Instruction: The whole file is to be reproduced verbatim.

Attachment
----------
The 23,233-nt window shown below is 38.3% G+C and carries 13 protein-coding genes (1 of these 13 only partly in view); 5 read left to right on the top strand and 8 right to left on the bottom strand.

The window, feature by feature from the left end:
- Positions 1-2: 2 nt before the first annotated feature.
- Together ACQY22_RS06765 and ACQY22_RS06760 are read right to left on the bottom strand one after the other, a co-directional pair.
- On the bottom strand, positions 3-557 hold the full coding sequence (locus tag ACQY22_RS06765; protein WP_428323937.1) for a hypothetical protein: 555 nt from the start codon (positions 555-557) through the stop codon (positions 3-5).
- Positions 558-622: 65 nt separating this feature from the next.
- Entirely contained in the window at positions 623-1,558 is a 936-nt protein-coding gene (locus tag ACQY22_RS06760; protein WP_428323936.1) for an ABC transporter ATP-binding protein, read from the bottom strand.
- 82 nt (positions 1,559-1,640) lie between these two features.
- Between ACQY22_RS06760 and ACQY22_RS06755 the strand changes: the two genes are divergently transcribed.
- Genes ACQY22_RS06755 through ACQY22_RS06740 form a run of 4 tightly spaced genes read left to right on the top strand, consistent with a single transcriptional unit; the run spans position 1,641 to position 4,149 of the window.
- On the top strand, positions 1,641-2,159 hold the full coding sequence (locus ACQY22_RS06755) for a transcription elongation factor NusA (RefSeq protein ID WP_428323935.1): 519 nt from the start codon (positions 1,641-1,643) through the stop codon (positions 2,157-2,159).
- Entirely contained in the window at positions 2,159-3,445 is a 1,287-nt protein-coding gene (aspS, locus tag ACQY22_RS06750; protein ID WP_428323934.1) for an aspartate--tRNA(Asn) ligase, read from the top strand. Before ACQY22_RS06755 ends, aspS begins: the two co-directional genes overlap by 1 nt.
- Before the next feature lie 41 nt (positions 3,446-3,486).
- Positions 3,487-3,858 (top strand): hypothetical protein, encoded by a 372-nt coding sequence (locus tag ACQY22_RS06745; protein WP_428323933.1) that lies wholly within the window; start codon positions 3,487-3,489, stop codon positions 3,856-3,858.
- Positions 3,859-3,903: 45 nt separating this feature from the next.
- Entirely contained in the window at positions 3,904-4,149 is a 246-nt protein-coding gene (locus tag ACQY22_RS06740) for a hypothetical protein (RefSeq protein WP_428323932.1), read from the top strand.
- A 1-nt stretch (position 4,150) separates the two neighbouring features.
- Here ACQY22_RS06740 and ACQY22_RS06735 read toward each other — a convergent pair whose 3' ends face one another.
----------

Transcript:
The 23,233-nt window shown below is 38.3% G+C and carries 13 protein-coding genes (1 of these 13 only partly in view); 5 read left to right on the top strand and 8 right to left on the bottom strand.

The window, feature by feature from the left end:
- Positions 1-2: 2 nt before the first annotated feature.
- Together ACQY22_RS06765 and ACQY22_RS06760 are read right to left on the bottom strand one after the other, a co-directional pair.
- On the bottom strand, positions 3-557 hold the full coding sequence (locus tag ACQY22_RS06765; protein WP_428323937.1) for a hypothetical protein: 555 nt from the start codon (positions 555-557) through the stop codon (positions 3-5).
- Positions 558-622: 65 nt separating this feature from the next.
- Entirely contained in the window at positions 623-1,558 is a 936-nt protein-coding gene (locus tag ACQY22_RS06760; protein WP_428323936.1) for an ABC transporter ATP-binding protein, read from the bottom strand.
- 82 nt (positions 1,559-1,640) lie between these two features.
- Between ACQY22_RS06760 and ACQY22_RS06755 the strand changes: the two genes are divergently transcribed.
- Genes ACQY22_RS06755 through ACQY22_RS06740 form a run of 4 tightly spaced genes read left to right on the top strand, consistent with a single transcriptional unit; the run spans position 1,641 to position 4,149 of the window.
- On the top strand, positions 1,641-2,159 hold the full coding sequence (locus ACQY22_RS06755) for a transcription elongation factor NusA (RefSeq protein ID WP_428323935.1): 519 nt from the start codon (positions 1,641-1,643) through the stop codon (positions 2,157-2,159).
- Entirely contained in the window at positions 2,159-3,445 is a 1,287-nt protein-coding gene (aspS, locus tag ACQY22_RS06750; protein ID WP_428323934.1) for an aspartate--tRNA(Asn) ligase, read from the top strand. Before ACQY22_RS06755 ends, aspS begins: the two co-directional genes overlap by 1 nt.
- Before the next feature lie 41 nt (positions 3,446-3,486).
- Positions 3,487-3,858 (top strand): hypothetical protein, encoded by a 372-nt coding sequence (locus tag ACQY22_RS06745; protein WP_428323933.1) that lies wholly within the window; start codon positions 3,487-3,489, stop codon positions 3,856-3,858.
- Positions 3,859-3,903: 45 nt separating this feature from the next.
- Entirely contained in the window at positions 3,904-4,149 is a 246-nt protein-coding gene (locus tag ACQY22_RS06740) for a hypothetical protein (RefSeq protein WP_428323932.1), read from the top strand.
- A 1-nt stretch (position 4,150) separates the two neighbouring features.
- Here ACQY22_RS06740 and ACQY22_RS06735 read toward each other — a convergent pair whose 3' ends face one another.